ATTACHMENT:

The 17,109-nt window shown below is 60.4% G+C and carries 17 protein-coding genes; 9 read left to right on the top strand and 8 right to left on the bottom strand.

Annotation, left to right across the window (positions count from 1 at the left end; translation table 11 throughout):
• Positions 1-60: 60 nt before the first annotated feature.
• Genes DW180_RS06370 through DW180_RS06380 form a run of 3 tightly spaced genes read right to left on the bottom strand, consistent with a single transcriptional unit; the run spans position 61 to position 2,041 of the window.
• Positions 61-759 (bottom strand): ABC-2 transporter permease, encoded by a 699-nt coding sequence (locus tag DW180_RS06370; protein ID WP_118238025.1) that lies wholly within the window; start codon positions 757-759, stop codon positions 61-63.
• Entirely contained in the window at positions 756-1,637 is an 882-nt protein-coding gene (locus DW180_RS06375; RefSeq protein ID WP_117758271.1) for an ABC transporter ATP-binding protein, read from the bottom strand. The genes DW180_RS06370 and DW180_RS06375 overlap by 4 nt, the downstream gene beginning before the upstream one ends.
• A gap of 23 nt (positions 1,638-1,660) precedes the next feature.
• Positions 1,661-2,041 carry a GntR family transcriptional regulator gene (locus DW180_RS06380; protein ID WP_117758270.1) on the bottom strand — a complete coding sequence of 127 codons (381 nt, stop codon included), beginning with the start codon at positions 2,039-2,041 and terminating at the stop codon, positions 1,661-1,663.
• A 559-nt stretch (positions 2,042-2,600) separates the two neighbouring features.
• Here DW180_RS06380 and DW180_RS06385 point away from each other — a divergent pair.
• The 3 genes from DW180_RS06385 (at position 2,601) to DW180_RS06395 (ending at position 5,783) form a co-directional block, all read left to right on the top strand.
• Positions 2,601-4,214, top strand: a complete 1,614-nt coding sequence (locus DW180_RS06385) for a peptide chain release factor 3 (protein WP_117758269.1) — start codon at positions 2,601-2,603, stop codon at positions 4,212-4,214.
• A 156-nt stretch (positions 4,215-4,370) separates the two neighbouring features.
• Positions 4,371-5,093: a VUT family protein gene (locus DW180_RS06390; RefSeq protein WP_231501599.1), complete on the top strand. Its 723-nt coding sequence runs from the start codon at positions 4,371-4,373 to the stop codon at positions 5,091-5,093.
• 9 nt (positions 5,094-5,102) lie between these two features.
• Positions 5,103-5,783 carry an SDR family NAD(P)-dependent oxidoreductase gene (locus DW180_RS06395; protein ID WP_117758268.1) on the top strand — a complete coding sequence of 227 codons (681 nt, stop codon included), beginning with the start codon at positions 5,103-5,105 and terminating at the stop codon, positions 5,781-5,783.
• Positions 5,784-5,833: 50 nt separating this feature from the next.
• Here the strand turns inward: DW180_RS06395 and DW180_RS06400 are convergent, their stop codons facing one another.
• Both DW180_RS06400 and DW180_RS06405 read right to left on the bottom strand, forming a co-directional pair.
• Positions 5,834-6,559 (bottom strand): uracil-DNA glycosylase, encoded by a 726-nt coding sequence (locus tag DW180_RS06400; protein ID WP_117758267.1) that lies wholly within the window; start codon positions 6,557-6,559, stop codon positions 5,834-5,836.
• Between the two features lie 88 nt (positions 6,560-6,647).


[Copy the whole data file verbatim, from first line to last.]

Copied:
The 17,109-nt window shown below is 60.4% G+C and carries 17 protein-coding genes; 9 read left to right on the top strand and 8 right to left on the bottom strand.

Annotation, left to right across the window (positions count from 1 at the left end; translation table 11 throughout):
• Positions 1-60: 60 nt before the first annotated feature.
• Genes DW180_RS06370 through DW180_RS06380 form a run of 3 tightly spaced genes read right to left on the bottom strand, consistent with a single transcriptional unit; the run spans position 61 to position 2,041 of the window.
• Positions 61-759 (bottom strand): ABC-2 transporter permease, encoded by a 699-nt coding sequence (locus tag DW180_RS06370; protein ID WP_118238025.1) that lies wholly within the window; start codon positions 757-759, stop codon positions 61-63.
• Entirely contained in the window at positions 756-1,637 is an 882-nt protein-coding gene (locus DW180_RS06375; RefSeq protein ID WP_117758271.1) for an ABC transporter ATP-binding protein, read from the bottom strand. The genes DW180_RS06370 and DW180_RS06375 overlap by 4 nt, the downstream gene beginning before the upstream one ends.
• A gap of 23 nt (positions 1,638-1,660) precedes the next feature.
• Positions 1,661-2,041 carry a GntR family transcriptional regulator gene (locus DW180_RS06380; protein ID WP_117758270.1) on the bottom strand — a complete coding sequence of 127 codons (381 nt, stop codon included), beginning with the start codon at positions 2,039-2,041 and terminating at the stop codon, positions 1,661-1,663.
• A 559-nt stretch (positions 2,042-2,600) separates the two neighbouring features.
• Here DW180_RS06380 and DW180_RS06385 point away from each other — a divergent pair.
• The 3 genes from DW180_RS06385 (at position 2,601) to DW180_RS06395 (ending at position 5,783) form a co-directional block, all read left to right on the top strand.
• Positions 2,601-4,214, top strand: a complete 1,614-nt coding sequence (locus DW180_RS06385) for a peptide chain release factor 3 (protein WP_117758269.1) — start codon at positions 2,601-2,603, stop codon at positions 4,212-4,214.
• A 156-nt stretch (positions 4,215-4,370) separates the two neighbouring features.
• Positions 4,371-5,093: a VUT family protein gene (locus DW180_RS06390; RefSeq protein WP_231501599.1), complete on the top strand. Its 723-nt coding sequence runs from the start codon at positions 4,371-4,373 to the stop codon at positions 5,091-5,093.
• 9 nt (positions 5,094-5,102) lie between these two features.
• Positions 5,103-5,783 carry an SDR family NAD(P)-dependent oxidoreductase gene (locus DW180_RS06395; protein ID WP_117758268.1) on the top strand — a complete coding sequence of 227 codons (681 nt, stop codon included), beginning with the start codon at positions 5,103-5,105 and terminating at the stop codon, positions 5,781-5,783.
• Positions 5,784-5,833: 50 nt separating this feature from the next.
• Here the strand turns inward: DW180_RS06395 and DW180_RS06400 are convergent, their stop codons facing one another.
• Both DW180_RS06400 and DW180_RS06405 read right to left on the bottom strand, forming a co-directional pair.
• Positions 5,834-6,559 (bottom strand): uracil-DNA glycosylase, encoded by a 726-nt coding sequence (locus tag DW180_RS06400; protein ID WP_117758267.1) that lies wholly within the window; start codon positions 6,557-6,559, stop codon positions 5,834-5,836.
• Between the two features lie 88 nt (positions 6,560-6,647).